Jeff , whats the beef.. no comprende?
Obviously I articulated in brief but the design of a golf course is far more than pointing here and there and moving some dirt to build 18 greens. Don't see how you could construe what I said negatively at all.
The best of the best are able to take all the difficult stuff and tie it together ! We had a great discussion on this a long time ago an felt it was ripe for a replay.
Sorry to take off on you, but I recently saw another magazine photo of a GCA on a sand pro making minute changes to greens grades, but that is only a minute portion of what goes into golf design. Honestly, those 1/4 inch green contour changes might make a green greater, but only for a few select players who land in a specific spot when the pin is in a specific spot.
And your post starts with three of the smaller things to think about while emphasizing mostly construction aspects. Not to mention, I think many architects haven't been great organizers on site, or got along well with people, or had any PR savvy.
Golf course design (meaning getting to a final product) is a really a complex job, requiring inside and outside work, which is why I enjoyed (almost) every minute of it. When you think about it, every sq. ft. of a golf course should have had the architect think of what should be put there (or left alone) and why.... and how it affects every other aspect of the course and golfers! And, 80% of that, the golfer never sees, and if done really, really well, doesn't even think about, i.e., typically golfers only notice when something isn't quite right. Therein lies the real magic of good and great golf course architecture.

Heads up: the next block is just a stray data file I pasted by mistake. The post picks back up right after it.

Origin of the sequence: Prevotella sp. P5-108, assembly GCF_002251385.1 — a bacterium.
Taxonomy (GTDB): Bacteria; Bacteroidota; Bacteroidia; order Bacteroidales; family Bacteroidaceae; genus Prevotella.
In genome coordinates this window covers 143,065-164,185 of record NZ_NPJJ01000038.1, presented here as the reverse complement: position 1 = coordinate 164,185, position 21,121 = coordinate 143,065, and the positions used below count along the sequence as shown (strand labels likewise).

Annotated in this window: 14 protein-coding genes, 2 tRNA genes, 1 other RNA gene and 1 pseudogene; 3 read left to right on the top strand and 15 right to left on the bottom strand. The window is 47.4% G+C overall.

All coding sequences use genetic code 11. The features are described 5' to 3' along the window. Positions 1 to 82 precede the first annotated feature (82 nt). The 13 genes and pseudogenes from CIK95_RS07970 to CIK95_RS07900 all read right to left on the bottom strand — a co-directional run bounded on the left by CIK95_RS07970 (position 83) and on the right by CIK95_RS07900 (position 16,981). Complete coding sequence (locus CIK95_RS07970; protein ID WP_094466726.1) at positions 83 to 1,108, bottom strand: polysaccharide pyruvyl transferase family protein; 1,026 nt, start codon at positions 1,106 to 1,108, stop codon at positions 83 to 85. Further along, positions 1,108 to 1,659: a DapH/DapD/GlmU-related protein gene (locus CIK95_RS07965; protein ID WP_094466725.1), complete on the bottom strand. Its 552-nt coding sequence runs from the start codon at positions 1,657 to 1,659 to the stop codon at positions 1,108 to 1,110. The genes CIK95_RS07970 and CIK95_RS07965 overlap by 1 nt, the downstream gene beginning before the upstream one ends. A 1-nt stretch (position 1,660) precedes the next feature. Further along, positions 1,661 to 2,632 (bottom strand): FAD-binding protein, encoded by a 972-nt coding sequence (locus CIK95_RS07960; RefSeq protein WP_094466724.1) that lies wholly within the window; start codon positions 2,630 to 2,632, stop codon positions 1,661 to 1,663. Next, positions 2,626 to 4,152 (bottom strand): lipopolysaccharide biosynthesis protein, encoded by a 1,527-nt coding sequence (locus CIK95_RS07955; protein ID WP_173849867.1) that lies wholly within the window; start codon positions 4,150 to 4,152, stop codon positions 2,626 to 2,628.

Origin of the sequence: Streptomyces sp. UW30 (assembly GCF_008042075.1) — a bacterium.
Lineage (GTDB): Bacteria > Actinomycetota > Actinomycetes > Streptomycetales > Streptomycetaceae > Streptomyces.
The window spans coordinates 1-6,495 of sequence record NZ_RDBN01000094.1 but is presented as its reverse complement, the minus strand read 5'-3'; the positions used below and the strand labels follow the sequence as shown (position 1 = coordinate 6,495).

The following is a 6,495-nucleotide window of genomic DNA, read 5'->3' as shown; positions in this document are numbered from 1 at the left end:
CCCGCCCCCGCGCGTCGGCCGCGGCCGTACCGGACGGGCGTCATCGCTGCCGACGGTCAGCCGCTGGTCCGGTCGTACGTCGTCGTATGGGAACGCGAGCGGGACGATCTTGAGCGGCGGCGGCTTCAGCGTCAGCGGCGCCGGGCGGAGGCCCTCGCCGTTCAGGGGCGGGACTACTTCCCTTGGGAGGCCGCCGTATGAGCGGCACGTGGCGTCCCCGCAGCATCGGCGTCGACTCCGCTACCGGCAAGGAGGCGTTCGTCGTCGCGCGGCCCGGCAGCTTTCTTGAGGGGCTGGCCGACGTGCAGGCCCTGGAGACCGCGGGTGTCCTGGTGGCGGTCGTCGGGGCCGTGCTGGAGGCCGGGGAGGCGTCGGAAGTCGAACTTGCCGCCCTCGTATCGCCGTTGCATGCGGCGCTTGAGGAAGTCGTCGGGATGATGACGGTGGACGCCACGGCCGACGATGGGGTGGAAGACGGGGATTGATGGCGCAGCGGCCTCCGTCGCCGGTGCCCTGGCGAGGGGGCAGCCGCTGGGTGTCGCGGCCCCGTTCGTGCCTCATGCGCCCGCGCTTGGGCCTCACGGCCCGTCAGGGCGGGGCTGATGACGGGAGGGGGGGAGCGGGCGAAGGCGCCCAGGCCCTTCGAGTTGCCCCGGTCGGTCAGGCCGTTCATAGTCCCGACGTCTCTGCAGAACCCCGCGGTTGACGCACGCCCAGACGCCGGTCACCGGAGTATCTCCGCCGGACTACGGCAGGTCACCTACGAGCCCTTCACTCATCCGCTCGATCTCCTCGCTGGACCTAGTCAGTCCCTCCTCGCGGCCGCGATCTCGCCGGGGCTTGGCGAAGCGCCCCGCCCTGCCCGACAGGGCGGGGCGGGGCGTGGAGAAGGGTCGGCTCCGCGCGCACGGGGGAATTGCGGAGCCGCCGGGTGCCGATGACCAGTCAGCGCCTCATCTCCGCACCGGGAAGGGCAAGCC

Sometimes, this site seems devoted to giving amateurs hope that they could actually design a few great golf holes. In the few cases I have seen in person over my four decades in architecture, none has come close, although my experience certainly isn't universal, LOL. But, hey, no real golf holes have been harmed in the making of this internet site, LOL. And, for all the guys I have hired, I know I teach them a lot about architecture, but I couldn't teach them to be great architects. (I understand, that was part of your point) They either were or weren't inherently good architects.
The short version is, while I understand none of us has the time to devote to making totally perfect posts on this site (including me.....) I felt your post really undervalued the value of architecture.